Frequently Asked Questions
What Does Islam Say About Jesus Christ?
Islam is the only religion outside of Christianity that makes it an article of faith to believe in Jesus Christ. Jesus is mentioned twenty five times in the Quran and has an honored rank along with other great Messengers of God. His immaculate conception, miracles, teachings, and ascension as well as return are integral aspects of the Islamic faith. There is an entire chapter devoted to the story of his mother Mary. The Quran states, “Relate in the Book the story of Mary and how she withdrew from her family to a place in the east. God sent to her the Angel Gabriel who said, ‘I am a messenger from your Lord to announce the birth of a holy son to you.’ She said, ‘How shall I have a son when no man has touched me?’ Gabriel replied, ‘For your Lord says it will happen. We appoint him as a sign onto man and a mercy from Us. It is a thing ordained.’”
Jews and Christians are referred to as “People of the Scriptures” in the Quran since they were given the Divinely inspired revelation prior to Islam, namely the Torah and Bible. This is why intermarriages are commonplace throughout the Muslim world, and there are large Christian communities in virtually every Muslim country. A few examples of famous Arab Christians who migrated to the US include Steve Jobs’ father (the founder of the I-Phone), Ralph Nadar (the activist and reform party candidate), Senator George Mitchell, Senator John Sununu, Casey Kasem (the radio broadcaster), and General John Abizaid (the former head of CENTCOM).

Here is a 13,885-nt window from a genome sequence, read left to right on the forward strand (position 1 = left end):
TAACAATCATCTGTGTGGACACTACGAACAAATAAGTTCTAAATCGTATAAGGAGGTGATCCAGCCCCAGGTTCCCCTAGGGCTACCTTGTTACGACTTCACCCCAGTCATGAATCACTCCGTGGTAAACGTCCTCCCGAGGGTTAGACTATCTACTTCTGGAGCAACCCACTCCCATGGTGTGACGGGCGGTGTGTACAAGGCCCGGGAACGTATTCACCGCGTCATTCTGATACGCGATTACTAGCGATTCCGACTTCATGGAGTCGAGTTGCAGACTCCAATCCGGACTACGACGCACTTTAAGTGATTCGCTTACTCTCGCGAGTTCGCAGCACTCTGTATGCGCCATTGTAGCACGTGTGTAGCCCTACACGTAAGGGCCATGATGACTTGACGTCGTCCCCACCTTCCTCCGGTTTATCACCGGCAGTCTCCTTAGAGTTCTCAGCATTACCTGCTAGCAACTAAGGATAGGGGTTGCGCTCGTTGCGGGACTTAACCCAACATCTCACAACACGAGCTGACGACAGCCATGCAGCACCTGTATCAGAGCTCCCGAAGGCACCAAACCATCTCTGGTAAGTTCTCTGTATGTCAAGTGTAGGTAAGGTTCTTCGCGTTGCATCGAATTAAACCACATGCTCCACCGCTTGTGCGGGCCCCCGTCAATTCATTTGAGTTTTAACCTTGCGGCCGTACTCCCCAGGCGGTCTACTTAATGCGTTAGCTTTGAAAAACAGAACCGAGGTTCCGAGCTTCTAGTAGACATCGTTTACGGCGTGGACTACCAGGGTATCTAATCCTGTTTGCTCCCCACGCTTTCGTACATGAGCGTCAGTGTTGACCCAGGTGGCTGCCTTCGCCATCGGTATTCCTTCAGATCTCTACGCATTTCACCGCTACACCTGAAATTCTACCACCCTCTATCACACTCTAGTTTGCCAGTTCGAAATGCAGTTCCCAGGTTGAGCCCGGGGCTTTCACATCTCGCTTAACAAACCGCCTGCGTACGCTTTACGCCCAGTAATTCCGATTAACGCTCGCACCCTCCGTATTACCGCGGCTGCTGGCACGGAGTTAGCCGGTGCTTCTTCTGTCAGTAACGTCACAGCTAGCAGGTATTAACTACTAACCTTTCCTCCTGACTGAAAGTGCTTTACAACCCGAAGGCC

Pertaining specifically to Christian-Muslim relations, the Quran declares, “And We caused Jesus, son of Mary, to follow in their footsteps, confirming that which was (revealed) before him in the Torah, and We bestowed on him the Gospel wherein is guidance and a light, confirming that which was revealed before it in the Torah–an admonition unto those who ward off evil” (Surah 5: verse 46). It further says, “Verily the ones nearest in love to the Muslim believers are those who declare, “We are Christians” because among them are people devoted to learning and they are not arrogant” (Surah 5, verse 82).
Despite these commonalities, there are some important sources of disagreement. The primary difference among the three Abrahamic faiths is over the divinity of Jesus. Jews and Muslims reject the triune conception of God and place primacy on belief in One God. Christians, on the other hand, contend that Jesus was the incarnate son of God who sacrificed his life for the salvation of others. Muslims believe that salvation is to be achieved by the belief in One God and performing righteous deeds seeking the pleasure of God.